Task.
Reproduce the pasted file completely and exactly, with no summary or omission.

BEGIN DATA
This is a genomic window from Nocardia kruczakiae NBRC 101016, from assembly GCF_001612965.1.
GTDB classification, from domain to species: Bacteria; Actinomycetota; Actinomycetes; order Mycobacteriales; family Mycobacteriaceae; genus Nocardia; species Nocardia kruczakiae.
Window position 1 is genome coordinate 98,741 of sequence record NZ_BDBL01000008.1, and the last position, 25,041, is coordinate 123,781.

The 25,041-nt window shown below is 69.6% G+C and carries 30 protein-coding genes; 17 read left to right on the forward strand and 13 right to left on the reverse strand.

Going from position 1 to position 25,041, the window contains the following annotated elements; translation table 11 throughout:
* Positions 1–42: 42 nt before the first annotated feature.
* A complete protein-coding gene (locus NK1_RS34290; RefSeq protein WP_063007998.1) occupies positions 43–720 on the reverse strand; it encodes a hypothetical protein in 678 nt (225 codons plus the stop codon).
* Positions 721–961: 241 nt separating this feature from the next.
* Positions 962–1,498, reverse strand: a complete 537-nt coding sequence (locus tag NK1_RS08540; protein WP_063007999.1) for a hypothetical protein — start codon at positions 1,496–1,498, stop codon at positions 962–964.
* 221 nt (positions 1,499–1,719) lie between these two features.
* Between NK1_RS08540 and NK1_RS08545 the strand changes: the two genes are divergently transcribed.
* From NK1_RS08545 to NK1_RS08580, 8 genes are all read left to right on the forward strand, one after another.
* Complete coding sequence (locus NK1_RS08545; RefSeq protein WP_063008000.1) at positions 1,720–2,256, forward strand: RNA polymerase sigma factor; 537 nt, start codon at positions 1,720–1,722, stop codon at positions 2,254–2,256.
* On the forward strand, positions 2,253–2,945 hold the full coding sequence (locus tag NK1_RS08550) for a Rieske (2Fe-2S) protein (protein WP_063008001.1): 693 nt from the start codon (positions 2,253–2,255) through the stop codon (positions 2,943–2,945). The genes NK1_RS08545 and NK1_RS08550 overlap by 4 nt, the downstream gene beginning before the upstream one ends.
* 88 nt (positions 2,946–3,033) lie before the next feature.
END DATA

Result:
This is a genomic window from Nocardia kruczakiae NBRC 101016, from assembly GCF_001612965.1.
GTDB classification, from domain to species: Bacteria; Actinomycetota; Actinomycetes; order Mycobacteriales; family Mycobacteriaceae; genus Nocardia; species Nocardia kruczakiae.
Window position 1 is genome coordinate 98,741 of sequence record NZ_BDBL01000008.1, and the last position, 25,041, is coordinate 123,781.

The 25,041-nt window shown below is 69.6% G+C and carries 30 protein-coding genes; 17 read left to right on the forward strand and 13 right to left on the reverse strand.

Going from position 1 to position 25,041, the window contains the following annotated elements; translation table 11 throughout:
* Positions 1–42: 42 nt before the first annotated feature.
* A complete protein-coding gene (locus NK1_RS34290; RefSeq protein WP_063007998.1) occupies positions 43–720 on the reverse strand; it encodes a hypothetical protein in 678 nt (225 codons plus the stop codon).
* Positions 721–961: 241 nt separating this feature from the next.
* Positions 962–1,498, reverse strand: a complete 537-nt coding sequence (locus tag NK1_RS08540; protein WP_063007999.1) for a hypothetical protein — start codon at positions 1,496–1,498, stop codon at positions 962–964.
* 221 nt (positions 1,499–1,719) lie between these two features.
* Between NK1_RS08540 and NK1_RS08545 the strand changes: the two genes are divergently transcribed.
* From NK1_RS08545 to NK1_RS08580, 8 genes are all read left to right on the forward strand, one after another.
* Complete coding sequence (locus NK1_RS08545; RefSeq protein WP_063008000.1) at positions 1,720–2,256, forward strand: RNA polymerase sigma factor; 537 nt, start codon at positions 1,720–1,722, stop codon at positions 2,254–2,256.
* On the forward strand, positions 2,253–2,945 hold the full coding sequence (locus tag NK1_RS08550) for a Rieske (2Fe-2S) protein (protein WP_063008001.1): 693 nt from the start codon (positions 2,253–2,255) through the stop codon (positions 2,943–2,945). The genes NK1_RS08545 and NK1_RS08550 overlap by 4 nt, the downstream gene beginning before the upstream one ends.
* 88 nt (positions 2,946–3,033) lie before the next feature.